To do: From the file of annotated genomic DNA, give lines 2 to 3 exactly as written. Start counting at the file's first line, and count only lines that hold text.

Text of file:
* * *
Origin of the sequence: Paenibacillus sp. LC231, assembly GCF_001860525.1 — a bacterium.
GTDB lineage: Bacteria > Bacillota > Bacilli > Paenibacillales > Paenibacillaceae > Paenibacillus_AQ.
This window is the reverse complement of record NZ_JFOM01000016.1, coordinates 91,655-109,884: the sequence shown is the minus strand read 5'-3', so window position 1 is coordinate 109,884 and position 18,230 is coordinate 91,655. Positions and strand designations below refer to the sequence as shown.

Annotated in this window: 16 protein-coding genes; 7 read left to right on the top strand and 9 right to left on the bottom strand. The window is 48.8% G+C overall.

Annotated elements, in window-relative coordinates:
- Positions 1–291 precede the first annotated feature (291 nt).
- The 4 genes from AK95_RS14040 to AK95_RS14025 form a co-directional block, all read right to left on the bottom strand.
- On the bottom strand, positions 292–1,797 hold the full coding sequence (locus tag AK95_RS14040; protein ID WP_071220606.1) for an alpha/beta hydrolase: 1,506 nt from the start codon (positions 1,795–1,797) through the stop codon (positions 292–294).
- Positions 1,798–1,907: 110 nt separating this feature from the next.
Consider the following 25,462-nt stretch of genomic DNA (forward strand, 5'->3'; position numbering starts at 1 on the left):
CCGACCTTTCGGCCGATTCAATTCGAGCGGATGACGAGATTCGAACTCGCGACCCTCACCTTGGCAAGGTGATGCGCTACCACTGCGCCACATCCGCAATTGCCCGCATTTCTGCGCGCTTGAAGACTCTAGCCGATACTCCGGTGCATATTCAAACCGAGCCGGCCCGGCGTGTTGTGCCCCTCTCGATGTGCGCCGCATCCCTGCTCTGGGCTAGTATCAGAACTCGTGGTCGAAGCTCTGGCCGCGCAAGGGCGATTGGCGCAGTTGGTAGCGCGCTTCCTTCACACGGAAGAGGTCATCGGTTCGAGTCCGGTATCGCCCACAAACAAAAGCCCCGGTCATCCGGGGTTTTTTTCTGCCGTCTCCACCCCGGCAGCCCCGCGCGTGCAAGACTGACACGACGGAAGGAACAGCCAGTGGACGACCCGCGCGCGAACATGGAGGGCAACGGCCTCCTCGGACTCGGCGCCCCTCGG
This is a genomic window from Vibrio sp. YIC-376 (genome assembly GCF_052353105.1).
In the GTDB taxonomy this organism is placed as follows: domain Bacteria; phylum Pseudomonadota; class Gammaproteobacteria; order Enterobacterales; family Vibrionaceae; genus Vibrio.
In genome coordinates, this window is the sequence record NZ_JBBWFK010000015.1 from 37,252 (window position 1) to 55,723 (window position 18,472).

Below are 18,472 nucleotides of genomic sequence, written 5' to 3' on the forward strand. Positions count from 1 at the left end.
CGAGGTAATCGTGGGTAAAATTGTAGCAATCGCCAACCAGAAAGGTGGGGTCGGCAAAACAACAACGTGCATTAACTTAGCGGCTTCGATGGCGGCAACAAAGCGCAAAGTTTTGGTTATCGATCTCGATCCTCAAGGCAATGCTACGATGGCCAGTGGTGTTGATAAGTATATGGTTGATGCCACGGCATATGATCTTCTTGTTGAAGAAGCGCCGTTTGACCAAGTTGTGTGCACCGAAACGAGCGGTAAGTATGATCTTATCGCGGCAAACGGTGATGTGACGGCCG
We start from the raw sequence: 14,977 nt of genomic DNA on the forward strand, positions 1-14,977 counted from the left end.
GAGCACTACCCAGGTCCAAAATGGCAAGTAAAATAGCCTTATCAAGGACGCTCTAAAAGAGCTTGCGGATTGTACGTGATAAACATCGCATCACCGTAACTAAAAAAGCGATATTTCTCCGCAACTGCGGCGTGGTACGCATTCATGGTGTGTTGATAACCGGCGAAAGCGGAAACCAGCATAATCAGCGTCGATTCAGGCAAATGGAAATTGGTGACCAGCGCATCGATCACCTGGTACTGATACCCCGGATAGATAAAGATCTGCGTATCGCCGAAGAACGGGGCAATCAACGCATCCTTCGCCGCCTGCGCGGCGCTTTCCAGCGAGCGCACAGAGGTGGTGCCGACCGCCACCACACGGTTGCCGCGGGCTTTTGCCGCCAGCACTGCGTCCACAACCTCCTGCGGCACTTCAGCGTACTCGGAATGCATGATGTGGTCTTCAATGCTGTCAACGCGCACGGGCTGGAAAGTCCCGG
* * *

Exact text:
GTDB lineage: Bacteria > Bacillota > Bacilli > Paenibacillales > Paenibacillaceae > Paenibacillus_AQ.
This window is the reverse complement of record NZ_JFOM01000016.1, coordinates 91,655-109,884: the sequence shown is the minus strand read 5'-3', so window position 1 is coordinate 109,884 and position 18,230 is coordinate 91,655. Positions and strand designations below refer to the sequence as shown.